“People are really distrustful of government, and I wanted to say to them this year, ‘I’m coming to you. I’m bringing government to you.'”
That’s how Gov. Andrew Cuomo responded when asked last weekend on a New York City talk show about his decision to forgo a single State of the State message in favor of a six-city statewide tour.
My, how quickly things change. And for New York state residents, it’s not change for the better.
A week ago, the governor was all too happy to bring government to the distrustful people by bouncing around the state announcing all kinds of generous new spending programs.
In doing so, he abandoned the traditional State of the State address normally delivered in a single presentation to the entire Legislature, government leaders and the public.
The targeted, campaign-like speeches allowed the governor to splinter his message to multiple audiences over several days, so that only the positive highlights would get attention and so that criticism couldn’t be delivered in a single punch.
But this week, when it came time for the governor to detail how he planned to pay for all his generosity and close a potential $1 billion budget gap through the presentation of his executive budget proposal, he suddenly wasn’t as ebullient in sharing the details with those same citizens.
As he did with the State of the State message, the governor abandoned the traditional single presentation of his budget to the Legislature and press briefi ngs. But this time, he didn’t take his show on the road to the people.
Instead, he held secret, closed-door meetings with groups of legislators all throughout the day and evening Tuesday at the governor’s mansion (not at the state capitol where they all work). Some lawmakers never were able to fi nd their way to the meetings.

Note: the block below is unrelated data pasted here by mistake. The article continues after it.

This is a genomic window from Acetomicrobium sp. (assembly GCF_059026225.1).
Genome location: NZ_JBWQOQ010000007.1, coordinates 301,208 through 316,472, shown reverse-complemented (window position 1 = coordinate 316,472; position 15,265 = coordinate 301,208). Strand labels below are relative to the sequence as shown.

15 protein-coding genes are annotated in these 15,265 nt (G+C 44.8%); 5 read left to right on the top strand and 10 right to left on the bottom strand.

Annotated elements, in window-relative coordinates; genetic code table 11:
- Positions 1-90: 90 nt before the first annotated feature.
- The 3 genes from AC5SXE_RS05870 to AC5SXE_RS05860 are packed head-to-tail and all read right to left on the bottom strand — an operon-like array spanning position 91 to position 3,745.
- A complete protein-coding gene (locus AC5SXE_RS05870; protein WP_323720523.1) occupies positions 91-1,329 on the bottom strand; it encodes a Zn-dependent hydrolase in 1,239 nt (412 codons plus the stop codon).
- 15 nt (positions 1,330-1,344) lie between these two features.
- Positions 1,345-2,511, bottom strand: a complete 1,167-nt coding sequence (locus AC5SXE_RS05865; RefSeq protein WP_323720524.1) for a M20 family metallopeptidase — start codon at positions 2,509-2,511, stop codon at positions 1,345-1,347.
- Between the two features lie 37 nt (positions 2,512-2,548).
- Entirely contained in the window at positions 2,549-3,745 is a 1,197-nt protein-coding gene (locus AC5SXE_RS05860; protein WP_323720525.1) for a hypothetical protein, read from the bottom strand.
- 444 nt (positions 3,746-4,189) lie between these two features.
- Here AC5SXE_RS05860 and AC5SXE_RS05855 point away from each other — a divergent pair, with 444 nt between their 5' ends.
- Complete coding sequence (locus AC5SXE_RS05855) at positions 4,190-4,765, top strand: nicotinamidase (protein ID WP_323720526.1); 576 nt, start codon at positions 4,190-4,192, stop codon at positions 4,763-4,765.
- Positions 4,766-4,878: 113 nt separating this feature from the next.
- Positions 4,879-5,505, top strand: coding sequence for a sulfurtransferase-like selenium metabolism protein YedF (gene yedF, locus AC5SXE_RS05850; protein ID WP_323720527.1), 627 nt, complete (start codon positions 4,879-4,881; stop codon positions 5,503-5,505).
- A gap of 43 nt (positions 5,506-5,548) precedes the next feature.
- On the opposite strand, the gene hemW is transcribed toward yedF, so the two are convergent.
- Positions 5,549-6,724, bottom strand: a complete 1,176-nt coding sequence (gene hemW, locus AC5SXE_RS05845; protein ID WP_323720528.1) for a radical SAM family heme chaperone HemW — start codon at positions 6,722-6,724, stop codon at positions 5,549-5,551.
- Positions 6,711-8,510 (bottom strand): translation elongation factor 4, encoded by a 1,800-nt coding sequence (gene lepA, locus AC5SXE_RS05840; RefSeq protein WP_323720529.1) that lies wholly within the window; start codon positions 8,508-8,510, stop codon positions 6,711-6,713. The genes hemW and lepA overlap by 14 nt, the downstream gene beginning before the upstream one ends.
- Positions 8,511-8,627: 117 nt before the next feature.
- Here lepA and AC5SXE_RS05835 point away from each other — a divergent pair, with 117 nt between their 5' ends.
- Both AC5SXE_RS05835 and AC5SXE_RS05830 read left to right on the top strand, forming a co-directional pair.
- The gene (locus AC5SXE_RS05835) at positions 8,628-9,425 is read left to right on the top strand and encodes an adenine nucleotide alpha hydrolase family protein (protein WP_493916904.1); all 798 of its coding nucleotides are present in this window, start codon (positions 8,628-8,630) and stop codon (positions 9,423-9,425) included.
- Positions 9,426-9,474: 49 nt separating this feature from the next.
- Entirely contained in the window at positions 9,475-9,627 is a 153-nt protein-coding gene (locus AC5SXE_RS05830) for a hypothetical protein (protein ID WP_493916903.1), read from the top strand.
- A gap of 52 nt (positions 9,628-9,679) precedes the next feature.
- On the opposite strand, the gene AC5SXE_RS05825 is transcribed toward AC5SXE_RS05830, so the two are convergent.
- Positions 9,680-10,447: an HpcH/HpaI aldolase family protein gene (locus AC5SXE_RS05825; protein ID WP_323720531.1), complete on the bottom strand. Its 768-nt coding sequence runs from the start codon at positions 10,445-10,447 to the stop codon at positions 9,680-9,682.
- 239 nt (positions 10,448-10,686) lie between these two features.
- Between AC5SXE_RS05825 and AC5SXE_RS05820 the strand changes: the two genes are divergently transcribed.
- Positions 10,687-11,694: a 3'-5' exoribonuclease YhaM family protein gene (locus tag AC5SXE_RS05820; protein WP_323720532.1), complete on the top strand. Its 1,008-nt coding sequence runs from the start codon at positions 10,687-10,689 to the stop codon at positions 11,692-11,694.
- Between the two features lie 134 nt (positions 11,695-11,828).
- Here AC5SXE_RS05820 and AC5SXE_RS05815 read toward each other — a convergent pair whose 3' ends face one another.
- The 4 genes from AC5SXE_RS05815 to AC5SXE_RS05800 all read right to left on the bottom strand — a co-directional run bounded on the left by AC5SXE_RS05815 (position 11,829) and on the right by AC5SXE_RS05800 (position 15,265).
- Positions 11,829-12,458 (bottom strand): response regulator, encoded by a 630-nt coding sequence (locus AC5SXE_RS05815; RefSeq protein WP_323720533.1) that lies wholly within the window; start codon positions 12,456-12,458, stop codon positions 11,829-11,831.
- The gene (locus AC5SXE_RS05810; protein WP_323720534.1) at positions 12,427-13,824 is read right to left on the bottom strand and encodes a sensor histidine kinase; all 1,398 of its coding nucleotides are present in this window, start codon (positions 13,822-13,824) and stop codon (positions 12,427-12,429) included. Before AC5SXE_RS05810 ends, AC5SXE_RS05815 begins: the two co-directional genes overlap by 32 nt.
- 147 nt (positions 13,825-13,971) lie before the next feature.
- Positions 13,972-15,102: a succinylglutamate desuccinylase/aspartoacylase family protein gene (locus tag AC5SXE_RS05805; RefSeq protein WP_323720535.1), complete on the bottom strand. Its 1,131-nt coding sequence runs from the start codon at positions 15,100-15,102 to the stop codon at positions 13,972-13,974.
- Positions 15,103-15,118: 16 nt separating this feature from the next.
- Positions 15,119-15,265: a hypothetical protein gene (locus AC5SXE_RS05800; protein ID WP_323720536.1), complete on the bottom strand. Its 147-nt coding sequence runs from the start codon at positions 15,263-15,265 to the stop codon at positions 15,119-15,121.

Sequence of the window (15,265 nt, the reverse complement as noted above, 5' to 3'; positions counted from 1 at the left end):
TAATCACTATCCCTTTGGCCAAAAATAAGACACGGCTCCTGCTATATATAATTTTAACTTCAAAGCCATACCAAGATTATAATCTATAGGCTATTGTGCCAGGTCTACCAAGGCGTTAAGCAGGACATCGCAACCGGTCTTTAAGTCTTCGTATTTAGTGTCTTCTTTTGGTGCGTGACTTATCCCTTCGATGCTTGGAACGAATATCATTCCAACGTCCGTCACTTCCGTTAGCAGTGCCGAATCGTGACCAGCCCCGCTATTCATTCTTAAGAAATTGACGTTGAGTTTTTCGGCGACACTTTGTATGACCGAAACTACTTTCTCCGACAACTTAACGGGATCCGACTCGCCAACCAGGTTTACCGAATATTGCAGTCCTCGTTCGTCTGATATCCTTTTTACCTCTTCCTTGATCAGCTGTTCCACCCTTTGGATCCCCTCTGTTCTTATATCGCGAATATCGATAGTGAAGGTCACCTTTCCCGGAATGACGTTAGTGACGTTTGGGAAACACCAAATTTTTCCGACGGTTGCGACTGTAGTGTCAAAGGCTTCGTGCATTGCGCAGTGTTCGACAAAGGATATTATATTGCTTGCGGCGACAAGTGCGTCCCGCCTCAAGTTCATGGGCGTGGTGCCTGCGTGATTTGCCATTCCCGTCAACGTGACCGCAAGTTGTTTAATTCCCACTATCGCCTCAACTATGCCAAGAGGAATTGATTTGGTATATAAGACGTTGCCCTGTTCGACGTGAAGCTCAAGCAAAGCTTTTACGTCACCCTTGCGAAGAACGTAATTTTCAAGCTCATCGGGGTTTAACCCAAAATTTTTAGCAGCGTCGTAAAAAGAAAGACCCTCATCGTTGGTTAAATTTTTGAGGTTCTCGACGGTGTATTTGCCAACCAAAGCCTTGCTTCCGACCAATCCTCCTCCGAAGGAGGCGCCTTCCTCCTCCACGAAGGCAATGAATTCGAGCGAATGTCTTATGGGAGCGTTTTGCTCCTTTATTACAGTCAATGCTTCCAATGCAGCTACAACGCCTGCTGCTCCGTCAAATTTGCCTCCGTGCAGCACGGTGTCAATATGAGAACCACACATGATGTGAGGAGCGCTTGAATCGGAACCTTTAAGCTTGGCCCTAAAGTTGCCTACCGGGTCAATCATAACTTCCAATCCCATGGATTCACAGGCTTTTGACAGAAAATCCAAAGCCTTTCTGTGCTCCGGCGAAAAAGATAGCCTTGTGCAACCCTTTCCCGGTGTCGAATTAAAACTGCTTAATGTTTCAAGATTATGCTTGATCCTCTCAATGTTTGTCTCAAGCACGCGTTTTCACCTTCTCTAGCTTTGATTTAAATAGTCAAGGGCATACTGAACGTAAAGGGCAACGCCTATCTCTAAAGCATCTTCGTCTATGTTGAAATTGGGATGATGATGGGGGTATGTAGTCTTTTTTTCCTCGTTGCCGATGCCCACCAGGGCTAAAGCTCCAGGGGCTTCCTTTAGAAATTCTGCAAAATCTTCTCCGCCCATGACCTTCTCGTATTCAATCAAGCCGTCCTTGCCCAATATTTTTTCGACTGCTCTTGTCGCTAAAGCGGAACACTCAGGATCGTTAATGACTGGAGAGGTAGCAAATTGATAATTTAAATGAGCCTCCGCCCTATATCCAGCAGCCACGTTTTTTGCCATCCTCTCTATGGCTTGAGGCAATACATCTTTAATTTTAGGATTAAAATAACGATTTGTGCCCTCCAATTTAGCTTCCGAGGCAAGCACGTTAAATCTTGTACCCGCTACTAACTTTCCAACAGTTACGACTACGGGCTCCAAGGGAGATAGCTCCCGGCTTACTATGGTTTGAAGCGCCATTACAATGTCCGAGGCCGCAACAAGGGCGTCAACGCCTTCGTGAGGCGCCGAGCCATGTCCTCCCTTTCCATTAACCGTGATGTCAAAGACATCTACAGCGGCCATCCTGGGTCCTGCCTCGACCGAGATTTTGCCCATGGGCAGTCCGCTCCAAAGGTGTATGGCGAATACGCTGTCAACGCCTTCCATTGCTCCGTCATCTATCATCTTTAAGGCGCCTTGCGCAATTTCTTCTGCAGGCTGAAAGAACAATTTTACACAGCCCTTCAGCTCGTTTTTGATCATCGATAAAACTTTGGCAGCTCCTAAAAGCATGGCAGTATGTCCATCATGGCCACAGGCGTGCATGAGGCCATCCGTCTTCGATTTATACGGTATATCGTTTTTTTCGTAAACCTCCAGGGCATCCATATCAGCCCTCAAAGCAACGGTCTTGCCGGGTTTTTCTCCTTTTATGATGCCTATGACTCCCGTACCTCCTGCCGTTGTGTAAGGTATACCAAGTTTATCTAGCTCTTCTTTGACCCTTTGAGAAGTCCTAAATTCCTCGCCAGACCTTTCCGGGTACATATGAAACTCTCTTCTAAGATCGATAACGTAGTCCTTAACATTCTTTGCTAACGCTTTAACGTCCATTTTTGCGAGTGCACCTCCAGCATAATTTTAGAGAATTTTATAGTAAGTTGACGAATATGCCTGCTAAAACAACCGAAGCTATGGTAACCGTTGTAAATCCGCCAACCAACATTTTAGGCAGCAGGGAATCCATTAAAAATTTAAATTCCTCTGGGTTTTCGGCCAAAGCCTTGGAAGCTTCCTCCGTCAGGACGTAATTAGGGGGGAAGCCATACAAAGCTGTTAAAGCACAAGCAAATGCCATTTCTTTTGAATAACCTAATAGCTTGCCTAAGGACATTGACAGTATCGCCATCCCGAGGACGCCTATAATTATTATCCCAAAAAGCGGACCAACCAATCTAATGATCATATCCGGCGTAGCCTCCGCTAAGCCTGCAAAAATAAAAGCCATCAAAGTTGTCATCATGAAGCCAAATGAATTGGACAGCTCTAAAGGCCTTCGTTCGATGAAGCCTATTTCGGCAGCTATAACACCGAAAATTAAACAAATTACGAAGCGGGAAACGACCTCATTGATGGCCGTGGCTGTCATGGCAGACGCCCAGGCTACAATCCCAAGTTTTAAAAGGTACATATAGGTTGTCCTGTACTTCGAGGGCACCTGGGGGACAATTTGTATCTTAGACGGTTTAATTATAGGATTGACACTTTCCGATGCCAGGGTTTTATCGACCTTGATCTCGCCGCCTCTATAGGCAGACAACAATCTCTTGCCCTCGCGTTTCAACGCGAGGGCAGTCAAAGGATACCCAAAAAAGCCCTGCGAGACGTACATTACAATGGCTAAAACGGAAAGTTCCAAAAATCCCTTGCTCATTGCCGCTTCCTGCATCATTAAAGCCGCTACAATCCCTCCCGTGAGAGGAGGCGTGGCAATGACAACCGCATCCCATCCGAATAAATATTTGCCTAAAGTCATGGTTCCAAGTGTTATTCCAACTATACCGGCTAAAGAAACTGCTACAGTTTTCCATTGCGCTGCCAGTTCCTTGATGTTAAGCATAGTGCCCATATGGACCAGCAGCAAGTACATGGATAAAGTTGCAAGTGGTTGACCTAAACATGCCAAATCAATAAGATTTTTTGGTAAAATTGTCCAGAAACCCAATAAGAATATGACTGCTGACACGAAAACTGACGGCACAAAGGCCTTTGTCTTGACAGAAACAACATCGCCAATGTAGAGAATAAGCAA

Additionally, instead of providing the press and good-government groups with the thick budget books detailing the spending plan early in the morning — which would have given them all day to digest, assess and report on the reams of information — the governor wouldn’t release the documents until later in the day. And it wasn’t until Tuesday night that he fi nally met with reporters about the budget.
Sure, Mr. Cuomo ultimately agreed to take reporters’ questions. But by putting them off all day, he avoided the early TV newscasts and ensured that only the highlights of his budget would make the morning papers. The rest of the information will dribble out over days.
The governor’s presentation of his executive budget should be as convenient, open and transparent as possible. Instead, he made the process as secretive and diffi cult to access as he could.
That’s not transparency. That’s not bringing information directly to the people. That’s not promoting trust in government.
It’s a calculated ploy to fracture the press coverage, disenfranchise the Legislature and distract the public.
The governor needs to stop playing games and go back to delivering the State of the State and executive budget in a single, cohesive, coherent manner so that all New Yorkers have an equal opportunity to evaluate and question the vital information these presentations contain.